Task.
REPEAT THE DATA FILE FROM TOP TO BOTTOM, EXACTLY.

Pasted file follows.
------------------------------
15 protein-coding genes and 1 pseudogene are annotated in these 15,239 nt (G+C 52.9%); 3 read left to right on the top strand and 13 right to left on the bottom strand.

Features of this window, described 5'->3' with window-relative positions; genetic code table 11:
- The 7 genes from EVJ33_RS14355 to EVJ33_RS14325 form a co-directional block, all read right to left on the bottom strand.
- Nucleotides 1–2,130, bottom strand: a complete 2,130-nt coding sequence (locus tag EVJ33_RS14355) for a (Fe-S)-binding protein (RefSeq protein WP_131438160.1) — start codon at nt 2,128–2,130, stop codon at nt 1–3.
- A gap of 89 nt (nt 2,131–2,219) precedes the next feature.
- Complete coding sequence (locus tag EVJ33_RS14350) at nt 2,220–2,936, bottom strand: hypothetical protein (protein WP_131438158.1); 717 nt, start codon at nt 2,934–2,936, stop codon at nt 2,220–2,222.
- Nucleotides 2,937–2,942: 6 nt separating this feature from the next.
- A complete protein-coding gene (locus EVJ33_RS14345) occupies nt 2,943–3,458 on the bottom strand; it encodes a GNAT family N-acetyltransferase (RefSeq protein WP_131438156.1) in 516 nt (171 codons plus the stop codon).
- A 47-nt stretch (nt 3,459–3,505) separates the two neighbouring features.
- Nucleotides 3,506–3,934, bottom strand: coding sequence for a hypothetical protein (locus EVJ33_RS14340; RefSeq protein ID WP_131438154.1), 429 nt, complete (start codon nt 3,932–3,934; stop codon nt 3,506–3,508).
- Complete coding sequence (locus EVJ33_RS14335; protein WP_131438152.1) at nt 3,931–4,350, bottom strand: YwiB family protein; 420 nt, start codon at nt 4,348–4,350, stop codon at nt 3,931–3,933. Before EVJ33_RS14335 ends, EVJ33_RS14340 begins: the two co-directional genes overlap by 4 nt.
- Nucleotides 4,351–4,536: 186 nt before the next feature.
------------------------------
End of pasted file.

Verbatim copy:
15 protein-coding genes and 1 pseudogene are annotated in these 15,239 nt (G+C 52.9%); 3 read left to right on the top strand and 13 right to left on the bottom strand.

Features of this window, described 5'->3' with window-relative positions; genetic code table 11:
- The 7 genes from EVJ33_RS14355 to EVJ33_RS14325 form a co-directional block, all read right to left on the bottom strand.
- Nucleotides 1–2,130, bottom strand: a complete 2,130-nt coding sequence (locus tag EVJ33_RS14355) for a (Fe-S)-binding protein (RefSeq protein WP_131438160.1) — start codon at nt 2,128–2,130, stop codon at nt 1–3.
- A gap of 89 nt (nt 2,131–2,219) precedes the next feature.
- Complete coding sequence (locus tag EVJ33_RS14350) at nt 2,220–2,936, bottom strand: hypothetical protein (protein WP_131438158.1); 717 nt, start codon at nt 2,934–2,936, stop codon at nt 2,220–2,222.
- Nucleotides 2,937–2,942: 6 nt separating this feature from the next.
- A complete protein-coding gene (locus EVJ33_RS14345) occupies nt 2,943–3,458 on the bottom strand; it encodes a GNAT family N-acetyltransferase (RefSeq protein WP_131438156.1) in 516 nt (171 codons plus the stop codon).
- A 47-nt stretch (nt 3,459–3,505) separates the two neighbouring features.
- Nucleotides 3,506–3,934, bottom strand: coding sequence for a hypothetical protein (locus EVJ33_RS14340; RefSeq protein ID WP_131438154.1), 429 nt, complete (start codon nt 3,932–3,934; stop codon nt 3,506–3,508).
- Complete coding sequence (locus EVJ33_RS14335; protein WP_131438152.1) at nt 3,931–4,350, bottom strand: YwiB family protein; 420 nt, start codon at nt 4,348–4,350, stop codon at nt 3,931–3,933. Before EVJ33_RS14335 ends, EVJ33_RS14340 begins: the two co-directional genes overlap by 4 nt.
- Nucleotides 4,351–4,536: 186 nt before the next feature.